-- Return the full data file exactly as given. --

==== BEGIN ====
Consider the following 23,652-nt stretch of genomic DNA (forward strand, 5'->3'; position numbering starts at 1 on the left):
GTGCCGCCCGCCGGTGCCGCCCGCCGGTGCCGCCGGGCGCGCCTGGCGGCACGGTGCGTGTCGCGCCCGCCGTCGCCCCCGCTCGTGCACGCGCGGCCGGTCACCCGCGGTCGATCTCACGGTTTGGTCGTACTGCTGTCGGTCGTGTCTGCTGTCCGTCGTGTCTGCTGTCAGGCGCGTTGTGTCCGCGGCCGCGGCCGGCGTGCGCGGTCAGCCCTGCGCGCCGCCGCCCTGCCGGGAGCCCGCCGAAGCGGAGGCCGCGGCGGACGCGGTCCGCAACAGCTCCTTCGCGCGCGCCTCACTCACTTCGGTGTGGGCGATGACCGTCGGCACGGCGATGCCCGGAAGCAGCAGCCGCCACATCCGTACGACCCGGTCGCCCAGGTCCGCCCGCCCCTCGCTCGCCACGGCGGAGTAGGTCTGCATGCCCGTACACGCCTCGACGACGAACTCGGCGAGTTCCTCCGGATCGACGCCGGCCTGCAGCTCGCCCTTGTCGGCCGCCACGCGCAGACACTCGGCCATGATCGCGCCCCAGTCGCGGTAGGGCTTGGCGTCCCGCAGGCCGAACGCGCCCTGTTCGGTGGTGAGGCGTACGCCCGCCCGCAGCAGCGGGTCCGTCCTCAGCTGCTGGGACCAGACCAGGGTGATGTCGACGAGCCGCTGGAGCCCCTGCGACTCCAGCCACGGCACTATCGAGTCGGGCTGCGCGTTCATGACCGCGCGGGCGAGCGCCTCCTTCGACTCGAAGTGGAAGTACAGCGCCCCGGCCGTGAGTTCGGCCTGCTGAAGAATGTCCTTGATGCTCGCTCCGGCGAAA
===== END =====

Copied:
Consider the following 23,652-nt stretch of genomic DNA (forward strand, 5'->3'; position numbering starts at 1 on the left):
GTGCCGCCCGCCGGTGCCGCCCGCCGGTGCCGCCGGGCGCGCCTGGCGGCACGGTGCGTGTCGCGCCCGCCGTCGCCCCCGCTCGTGCACGCGCGGCCGGTCACCCGCGGTCGATCTCACGGTTTGGTCGTACTGCTGTCGGTCGTGTCTGCTGTCCGTCGTGTCTGCTGTCAGGCGCGTTGTGTCCGCGGCCGCGGCCGGCGTGCGCGGTCAGCCCTGCGCGCCGCCGCCCTGCCGGGAGCCCGCCGAAGCGGAGGCCGCGGCGGACGCGGTCCGCAACAGCTCCTTCGCGCGCGCCTCACTCACTTCGGTGTGGGCGATGACCGTCGGCACGGCGATGCCCGGAAGCAGCAGCCGCCACATCCGTACGACCCGGTCGCCCAGGTCCGCCCGCCCCTCGCTCGCCACGGCGGAGTAGGTCTGCATGCCCGTACACGCCTCGACGACGAACTCGGCGAGTTCCTCCGGATCGACGCCGGCCTGCAGCTCGCCCTTGTCGGCCGCCACGCGCAGACACTCGGCCATGATCGCGCCCCAGTCGCGGTAGGGCTTGGCGTCCCGCAGGCCGAACGCGCCCTGTTCGGTGGTGAGGCGTACGCCCGCCCGCAGCAGCGGGTCCGTCCTCAGCTGCTGGGACCAGACCAGGGTGATGTCGACGAGCCGCTGGAGCCCCTGCGACTCCAGCCACGGCACTATCGAGTCGGGCTGCGCGTTCATGACCGCGCGGGCGAGCGCCTCCTTCGACTCGAAGTGGAAGTACAGCGCCCCGGCCGTGAGTTCGGCCTGCTGAAGAATGTCCTTGATGCTCGCTCCGGCGAAA